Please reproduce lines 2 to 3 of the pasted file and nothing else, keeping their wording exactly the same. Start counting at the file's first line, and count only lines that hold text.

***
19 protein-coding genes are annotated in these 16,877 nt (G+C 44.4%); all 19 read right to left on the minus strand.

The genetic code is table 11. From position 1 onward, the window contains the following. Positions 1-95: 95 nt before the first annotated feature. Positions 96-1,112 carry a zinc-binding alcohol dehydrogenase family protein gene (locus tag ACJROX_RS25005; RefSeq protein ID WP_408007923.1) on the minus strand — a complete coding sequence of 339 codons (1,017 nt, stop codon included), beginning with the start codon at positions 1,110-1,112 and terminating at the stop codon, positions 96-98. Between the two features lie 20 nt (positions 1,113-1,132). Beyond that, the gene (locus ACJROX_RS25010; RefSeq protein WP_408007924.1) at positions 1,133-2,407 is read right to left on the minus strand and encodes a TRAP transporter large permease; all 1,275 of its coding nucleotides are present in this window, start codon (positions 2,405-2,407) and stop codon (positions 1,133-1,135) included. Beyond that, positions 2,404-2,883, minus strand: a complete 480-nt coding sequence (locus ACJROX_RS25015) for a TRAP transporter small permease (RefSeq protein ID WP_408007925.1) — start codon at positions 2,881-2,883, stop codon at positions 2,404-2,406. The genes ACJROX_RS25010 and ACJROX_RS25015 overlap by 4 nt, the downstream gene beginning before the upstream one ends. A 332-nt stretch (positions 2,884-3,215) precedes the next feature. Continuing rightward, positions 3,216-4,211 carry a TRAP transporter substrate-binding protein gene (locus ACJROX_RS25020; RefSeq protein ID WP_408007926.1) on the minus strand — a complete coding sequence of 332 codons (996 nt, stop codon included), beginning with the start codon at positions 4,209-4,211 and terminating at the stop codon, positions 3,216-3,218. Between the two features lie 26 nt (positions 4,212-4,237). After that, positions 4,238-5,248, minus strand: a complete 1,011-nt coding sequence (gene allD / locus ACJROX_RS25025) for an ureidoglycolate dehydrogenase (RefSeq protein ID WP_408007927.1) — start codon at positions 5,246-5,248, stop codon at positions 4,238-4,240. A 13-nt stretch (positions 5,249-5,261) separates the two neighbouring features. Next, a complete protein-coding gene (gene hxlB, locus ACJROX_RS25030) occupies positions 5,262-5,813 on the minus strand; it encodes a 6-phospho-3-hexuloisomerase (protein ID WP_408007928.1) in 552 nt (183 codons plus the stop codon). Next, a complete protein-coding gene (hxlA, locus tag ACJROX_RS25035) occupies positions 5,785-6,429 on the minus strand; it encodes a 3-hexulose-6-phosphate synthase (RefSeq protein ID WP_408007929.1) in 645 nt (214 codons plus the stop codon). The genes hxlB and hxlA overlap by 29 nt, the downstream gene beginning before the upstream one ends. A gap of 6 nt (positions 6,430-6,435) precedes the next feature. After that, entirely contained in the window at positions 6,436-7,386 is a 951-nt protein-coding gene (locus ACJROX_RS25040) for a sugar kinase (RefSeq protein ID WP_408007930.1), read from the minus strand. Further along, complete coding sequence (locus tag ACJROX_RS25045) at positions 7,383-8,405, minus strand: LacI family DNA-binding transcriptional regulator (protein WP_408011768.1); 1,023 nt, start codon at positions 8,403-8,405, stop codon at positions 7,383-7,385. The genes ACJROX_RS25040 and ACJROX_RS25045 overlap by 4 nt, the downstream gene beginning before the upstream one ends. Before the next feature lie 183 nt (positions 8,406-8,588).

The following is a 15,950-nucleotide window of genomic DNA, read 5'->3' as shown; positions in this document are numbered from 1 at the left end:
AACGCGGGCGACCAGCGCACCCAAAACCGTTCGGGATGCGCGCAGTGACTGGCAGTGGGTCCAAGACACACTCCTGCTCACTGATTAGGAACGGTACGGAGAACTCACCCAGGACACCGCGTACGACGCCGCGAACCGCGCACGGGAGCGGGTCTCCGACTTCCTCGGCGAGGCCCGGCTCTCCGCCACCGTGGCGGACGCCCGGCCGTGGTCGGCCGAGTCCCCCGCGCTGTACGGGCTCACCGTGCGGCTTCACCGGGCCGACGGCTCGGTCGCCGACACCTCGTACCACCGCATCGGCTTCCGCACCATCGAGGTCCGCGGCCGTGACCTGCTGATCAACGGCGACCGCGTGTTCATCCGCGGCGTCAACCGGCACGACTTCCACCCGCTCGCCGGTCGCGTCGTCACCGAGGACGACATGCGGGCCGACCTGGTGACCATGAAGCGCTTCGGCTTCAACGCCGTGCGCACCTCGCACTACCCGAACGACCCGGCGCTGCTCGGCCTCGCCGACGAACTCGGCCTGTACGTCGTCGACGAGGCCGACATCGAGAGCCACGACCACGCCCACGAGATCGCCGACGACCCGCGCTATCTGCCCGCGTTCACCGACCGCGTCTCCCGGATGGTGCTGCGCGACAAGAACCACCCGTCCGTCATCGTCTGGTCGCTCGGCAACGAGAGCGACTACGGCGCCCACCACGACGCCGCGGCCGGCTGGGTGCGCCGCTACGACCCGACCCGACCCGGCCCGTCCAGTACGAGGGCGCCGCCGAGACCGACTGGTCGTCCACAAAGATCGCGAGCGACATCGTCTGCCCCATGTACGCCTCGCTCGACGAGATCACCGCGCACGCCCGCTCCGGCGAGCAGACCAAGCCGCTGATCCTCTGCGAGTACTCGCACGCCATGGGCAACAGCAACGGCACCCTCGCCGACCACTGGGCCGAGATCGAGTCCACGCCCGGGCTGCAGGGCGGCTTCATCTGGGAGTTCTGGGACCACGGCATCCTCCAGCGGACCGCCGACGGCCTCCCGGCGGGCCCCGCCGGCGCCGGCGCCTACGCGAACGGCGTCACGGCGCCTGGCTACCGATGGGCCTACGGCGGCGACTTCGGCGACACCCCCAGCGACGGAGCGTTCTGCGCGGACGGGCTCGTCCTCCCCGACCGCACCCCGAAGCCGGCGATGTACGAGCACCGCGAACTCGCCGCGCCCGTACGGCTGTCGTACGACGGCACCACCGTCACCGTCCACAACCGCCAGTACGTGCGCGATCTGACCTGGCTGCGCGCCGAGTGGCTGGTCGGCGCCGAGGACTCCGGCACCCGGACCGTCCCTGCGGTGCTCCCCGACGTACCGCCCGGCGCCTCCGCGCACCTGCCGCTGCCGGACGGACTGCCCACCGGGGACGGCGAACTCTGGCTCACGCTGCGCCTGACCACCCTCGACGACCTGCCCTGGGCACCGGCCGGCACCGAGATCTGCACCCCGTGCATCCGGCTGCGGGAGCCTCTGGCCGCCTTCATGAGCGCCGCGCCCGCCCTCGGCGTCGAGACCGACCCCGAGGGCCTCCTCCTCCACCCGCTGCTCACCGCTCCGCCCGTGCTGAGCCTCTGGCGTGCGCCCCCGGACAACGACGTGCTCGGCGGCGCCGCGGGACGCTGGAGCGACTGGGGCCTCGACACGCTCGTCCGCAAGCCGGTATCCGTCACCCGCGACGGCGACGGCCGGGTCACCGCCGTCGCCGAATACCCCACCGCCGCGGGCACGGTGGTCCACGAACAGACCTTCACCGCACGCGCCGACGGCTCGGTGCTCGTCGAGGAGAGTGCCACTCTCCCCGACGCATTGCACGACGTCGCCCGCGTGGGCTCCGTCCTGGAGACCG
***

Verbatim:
The genetic code is table 11. From position 1 onward, the window contains the following. Positions 1-95: 95 nt before the first annotated feature. Positions 96-1,112 carry a zinc-binding alcohol dehydrogenase family protein gene (locus tag ACJROX_RS25005; RefSeq protein ID WP_408007923.1) on the minus strand — a complete coding sequence of 339 codons (1,017 nt, stop codon included), beginning with the start codon at positions 1,110-1,112 and terminating at the stop codon, positions 96-98. Between the two features lie 20 nt (positions 1,113-1,132). Beyond that, the gene (locus ACJROX_RS25010; RefSeq protein WP_408007924.1) at positions 1,133-2,407 is read right to left on the minus strand and encodes a TRAP transporter large permease; all 1,275 of its coding nucleotides are present in this window, start codon (positions 2,405-2,407) and stop codon (positions 1,133-1,135) included. Beyond that, positions 2,404-2,883, minus strand: a complete 480-nt coding sequence (locus ACJROX_RS25015) for a TRAP transporter small permease (RefSeq protein ID WP_408007925.1) — start codon at positions 2,881-2,883, stop codon at positions 2,404-2,406. The genes ACJROX_RS25010 and ACJROX_RS25015 overlap by 4 nt, the downstream gene beginning before the upstream one ends. A 332-nt stretch (positions 2,884-3,215) precedes the next feature. Continuing rightward, positions 3,216-4,211 carry a TRAP transporter substrate-binding protein gene (locus ACJROX_RS25020; RefSeq protein ID WP_408007926.1) on the minus strand — a complete coding sequence of 332 codons (996 nt, stop codon included), beginning with the start codon at positions 4,209-4,211 and terminating at the stop codon, positions 3,216-3,218. Between the two features lie 26 nt (positions 4,212-4,237). After that, positions 4,238-5,248, minus strand: a complete 1,011-nt coding sequence (gene allD / locus ACJROX_RS25025) for an ureidoglycolate dehydrogenase (RefSeq protein ID WP_408007927.1) — start codon at positions 5,246-5,248, stop codon at positions 4,238-4,240. A 13-nt stretch (positions 5,249-5,261) separates the two neighbouring features. Next, a complete protein-coding gene (gene hxlB, locus ACJROX_RS25030) occupies positions 5,262-5,813 on the minus strand; it encodes a 6-phospho-3-hexuloisomerase (protein ID WP_408007928.1) in 552 nt (183 codons plus the stop codon). Next, a complete protein-coding gene (hxlA, locus tag ACJROX_RS25035) occupies positions 5,785-6,429 on the minus strand; it encodes a 3-hexulose-6-phosphate synthase (RefSeq protein ID WP_408007929.1) in 645 nt (214 codons plus the stop codon). The genes hxlB and hxlA overlap by 29 nt, the downstream gene beginning before the upstream one ends. A gap of 6 nt (positions 6,430-6,435) precedes the next feature. After that, entirely contained in the window at positions 6,436-7,386 is a 951-nt protein-coding gene (locus ACJROX_RS25040) for a sugar kinase (RefSeq protein ID WP_408007930.1), read from the minus strand. Further along, complete coding sequence (locus tag ACJROX_RS25045) at positions 7,383-8,405, minus strand: LacI family DNA-binding transcriptional regulator (protein WP_408011768.1); 1,023 nt, start codon at positions 8,403-8,405, stop codon at positions 7,383-7,385. The genes ACJROX_RS25040 and ACJROX_RS25045 overlap by 4 nt, the downstream gene beginning before the upstream one ends. Before the next feature lie 183 nt (positions 8,406-8,588).

The following is a 15,950-nucleotide window of genomic DNA, read 5'->3' as shown; positions in this document are numbered from 1 at the left end: